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Beware phoney deals


Hey Heroes!

Today we’re thinking about the wisdom of Sir David Brailsford – the British cycling coach who came up with the concept of ‘marginal gains’.

His winning idea was that, by making just a 1% improvement to each small component of riding a bike, the overall performance increase would be significant.

And that’s how we like to think about personal finance. 

Small gains here and there can amount to something much more significant in time. So no matter how tiny a financial-habit-tweak is, it all counts towards that overall performance increase!

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Sam’s Savings


Beware phoney deals

I write this in the midst of a household crisis.
My partner’s smartphone has broken!
(I think you’ll all concur that in the twenty-first century, that does indeed fall under the ‘crisis’ category…)
Having been on the phone to the brand’s customer services department, she quickly discovered that it’s out of warranty and the issue would cost over £250 to fix – albeit only temporarily.
Hard pass. So begins an evening of research…
We begin where everyone should in a similar situation: choosing whether to enter into a contract and receive the mobile for free (or a nominal fee) or to buy a SIM-free phone outright and take out a pay-as-you-go contract.
First, we run the numbers.
I can’t be entirely sure Abraham Lincoln wasn’t talking about Android vs iPhones when he said “A house divided against itself cannot stand” but in our home, we’re happily split down the middle – she’s a fan of Apple, me not so much.
With her heart set on the iPhone 11, we find a site offering the handset – with a price-match guarantee, importantly – for £599, SIM-free.
There are great PAYG SIM deals out there for unlimited minutes and probably more data than you need; a quick scan shows several good options for no more than £10 a month.
So, a tenner monthly over two years – the length of time most contracts lock you into – works out to £240. Add that on to the cost of buying the phone outright, and we’re looking at an outlay of £839 over 24 months.
By contrast, scouting around what the major networks are offering for their contracts, the absolute cheapest I can find at the time of writing for the same phone is £869 (£149 upfront, £30 per month), though many, many more are in excess of £900.
A saving of £30 minimum is nothing to dismiss – it all adds up! So naturally we opted for the cheaper, PAYG route.
A few clicks later – purchasing through a cashback site, of course, to make the deal even sweeter – and the phone is due to arrive tomorrow with next-day delivery.
Crisis averted!

More of Sam’s top tips when buying a new mobile phone:

  • It’s often far better value to look at previously released models rather than the latest one to enter the market – they’ll likely have most of the bells and whistles of the newest version, just without the hefty price tag that takes advantage of those who want the latest and shiniest release!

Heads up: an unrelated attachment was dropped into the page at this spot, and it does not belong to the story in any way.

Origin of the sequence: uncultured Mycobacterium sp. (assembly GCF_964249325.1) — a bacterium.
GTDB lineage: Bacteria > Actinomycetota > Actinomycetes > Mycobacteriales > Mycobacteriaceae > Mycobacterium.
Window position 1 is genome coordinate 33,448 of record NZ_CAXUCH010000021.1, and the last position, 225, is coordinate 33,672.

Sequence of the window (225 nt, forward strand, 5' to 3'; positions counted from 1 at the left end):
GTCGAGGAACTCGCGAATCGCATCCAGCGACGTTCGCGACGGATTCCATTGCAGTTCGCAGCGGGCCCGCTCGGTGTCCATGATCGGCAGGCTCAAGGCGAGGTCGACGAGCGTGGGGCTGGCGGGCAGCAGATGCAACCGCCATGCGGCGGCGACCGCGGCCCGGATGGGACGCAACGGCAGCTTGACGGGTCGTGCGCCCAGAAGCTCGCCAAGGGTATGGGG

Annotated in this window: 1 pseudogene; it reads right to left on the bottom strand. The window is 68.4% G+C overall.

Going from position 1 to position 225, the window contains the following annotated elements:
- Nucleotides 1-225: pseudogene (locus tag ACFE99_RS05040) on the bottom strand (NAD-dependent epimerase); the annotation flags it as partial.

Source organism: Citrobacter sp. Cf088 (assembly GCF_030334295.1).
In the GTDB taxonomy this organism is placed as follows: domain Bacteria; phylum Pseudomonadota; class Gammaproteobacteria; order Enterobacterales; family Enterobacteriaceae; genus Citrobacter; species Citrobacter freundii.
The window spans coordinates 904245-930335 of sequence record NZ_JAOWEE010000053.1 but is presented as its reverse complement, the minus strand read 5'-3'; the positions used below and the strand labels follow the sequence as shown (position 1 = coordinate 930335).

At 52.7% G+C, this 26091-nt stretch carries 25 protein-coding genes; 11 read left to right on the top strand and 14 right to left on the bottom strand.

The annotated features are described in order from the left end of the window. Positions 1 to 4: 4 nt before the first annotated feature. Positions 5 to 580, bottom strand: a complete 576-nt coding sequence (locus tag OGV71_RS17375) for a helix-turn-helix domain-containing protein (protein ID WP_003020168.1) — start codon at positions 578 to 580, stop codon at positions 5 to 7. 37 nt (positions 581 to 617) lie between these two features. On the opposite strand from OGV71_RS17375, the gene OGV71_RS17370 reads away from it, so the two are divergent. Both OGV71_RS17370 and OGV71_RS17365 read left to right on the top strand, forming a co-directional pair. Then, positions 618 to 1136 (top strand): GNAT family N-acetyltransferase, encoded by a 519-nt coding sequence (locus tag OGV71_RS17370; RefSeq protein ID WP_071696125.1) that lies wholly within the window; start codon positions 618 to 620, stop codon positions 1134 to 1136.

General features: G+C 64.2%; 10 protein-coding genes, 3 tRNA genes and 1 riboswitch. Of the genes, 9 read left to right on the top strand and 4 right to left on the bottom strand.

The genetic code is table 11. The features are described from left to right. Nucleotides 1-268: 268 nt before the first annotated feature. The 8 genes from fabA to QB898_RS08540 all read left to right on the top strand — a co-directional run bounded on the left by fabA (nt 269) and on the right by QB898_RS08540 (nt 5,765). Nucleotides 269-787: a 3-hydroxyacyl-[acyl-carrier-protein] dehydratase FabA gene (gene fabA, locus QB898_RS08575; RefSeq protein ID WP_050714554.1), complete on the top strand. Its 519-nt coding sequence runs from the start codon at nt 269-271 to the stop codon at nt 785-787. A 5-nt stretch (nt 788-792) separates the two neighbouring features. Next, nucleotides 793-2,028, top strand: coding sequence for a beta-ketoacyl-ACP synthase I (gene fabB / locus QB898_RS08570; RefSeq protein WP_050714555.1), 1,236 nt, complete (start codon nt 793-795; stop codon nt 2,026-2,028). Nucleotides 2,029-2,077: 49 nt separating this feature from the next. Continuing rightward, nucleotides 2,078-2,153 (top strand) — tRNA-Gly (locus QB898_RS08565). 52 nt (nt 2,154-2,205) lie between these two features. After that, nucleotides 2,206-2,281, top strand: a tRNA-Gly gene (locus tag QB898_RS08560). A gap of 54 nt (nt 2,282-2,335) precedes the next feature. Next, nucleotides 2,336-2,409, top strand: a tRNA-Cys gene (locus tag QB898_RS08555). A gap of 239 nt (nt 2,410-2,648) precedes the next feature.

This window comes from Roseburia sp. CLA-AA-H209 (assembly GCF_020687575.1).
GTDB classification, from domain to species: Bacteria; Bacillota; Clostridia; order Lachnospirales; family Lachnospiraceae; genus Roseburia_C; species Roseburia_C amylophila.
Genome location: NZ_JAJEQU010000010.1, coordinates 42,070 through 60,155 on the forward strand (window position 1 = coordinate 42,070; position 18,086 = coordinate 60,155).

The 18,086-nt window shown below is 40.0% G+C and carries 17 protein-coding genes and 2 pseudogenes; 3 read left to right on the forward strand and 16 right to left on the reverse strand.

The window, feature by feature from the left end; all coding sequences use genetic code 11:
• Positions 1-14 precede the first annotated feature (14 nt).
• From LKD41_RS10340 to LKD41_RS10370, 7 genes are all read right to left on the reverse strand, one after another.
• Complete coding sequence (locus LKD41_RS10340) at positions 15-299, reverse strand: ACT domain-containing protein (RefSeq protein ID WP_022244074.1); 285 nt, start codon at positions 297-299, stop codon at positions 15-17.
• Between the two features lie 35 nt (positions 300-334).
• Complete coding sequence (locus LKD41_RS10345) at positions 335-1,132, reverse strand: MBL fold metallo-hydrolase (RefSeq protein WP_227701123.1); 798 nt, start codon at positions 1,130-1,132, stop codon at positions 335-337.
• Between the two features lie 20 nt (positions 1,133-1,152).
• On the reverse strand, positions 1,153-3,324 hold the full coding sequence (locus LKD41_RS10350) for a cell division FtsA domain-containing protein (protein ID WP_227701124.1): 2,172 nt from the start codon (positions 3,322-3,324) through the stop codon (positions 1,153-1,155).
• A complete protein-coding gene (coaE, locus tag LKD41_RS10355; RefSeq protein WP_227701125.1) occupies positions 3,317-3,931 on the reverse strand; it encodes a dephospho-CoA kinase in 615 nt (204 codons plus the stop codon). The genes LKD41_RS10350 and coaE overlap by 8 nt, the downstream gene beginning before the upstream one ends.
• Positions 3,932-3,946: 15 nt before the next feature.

• I’ve found the prime benefit of rolling 30-day contracts is that networks will compete to offer increasingly lower prices, and consumers are free to switch to a cheaper alternative to save yet more money, as they’re not locked in to an 18- or 24-month contract at a fixed rate!

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Setting challenges at the start of the year isn’t a new idea… but if you’ve missed the boat on Dry January or Veganuary, there’s still time to join in on this 52-week savings challenge.

(Well, it’s already the second week of January, so technically a 51-week challenge!)

The aim of the challenge is to set aside a certain amount every week matching the week of the year. So in week one of the year, £1 is set aside, then £2 in week two and so on. While the challenge is very easy to begin with, it gets harder later in the year, when saving £40 to £50 a week. 

But, by 31st December it would amount to an overall saving of £1,378!

This challenge can also be undertaken by saving pennies each day – a little easier on the budget but still ends up with a total of £668 saved by the end of the year. Not to be sniffed at!

We asked, you answered…

Poll taken by @MyWalletHeroUK on Twitter from 2:17pm 05/01/21 over a period of 24 hours.

According to the British Coffee Association we now drink approximately 95 million cups of coffee a day in the UK.

Home coffee machines are becoming increasingly popular for making espresso-based beverages, but are they really worth the investment?

If you’re a fan of instant coffee then perhaps not. But if you enjoy treating yourself to a daily drink from a coffee shop, you might want to see these numbers…

We’ve done the maths, and were pleasantly surprised to see how affordable investing in a Nespresso machine could be by comparison.

Nespresso Pixie original machine:   £139.99  
Coffee pod cost:   35p
Annual cost of a coffee a day:   £267.74 

Starbucks espresso:   £1.90
Annual cost of a coffee a day:   £693.50

Over the course of a year, that’s a saving of £425.76, which would pay for the machine itself and still leave plenty of extra money.

Content Disclaimer: We have taken reasonable steps to ensure that any information provided is accurate at the time of publishing. The content provided in this article has not taken into account the circumstances of any specific individual, and does not constitute personal advice or a personal recommendation for any individual; neither should it be relied upon by any individual when making any decisions. If you require any personal advice or personal recommendation, please speak to an appropriate qualified adviser.


Thanks for joining us today Heroes, we’ll have more money musings winging their way to your inbox soon!

Written by the MyWalletHero Team.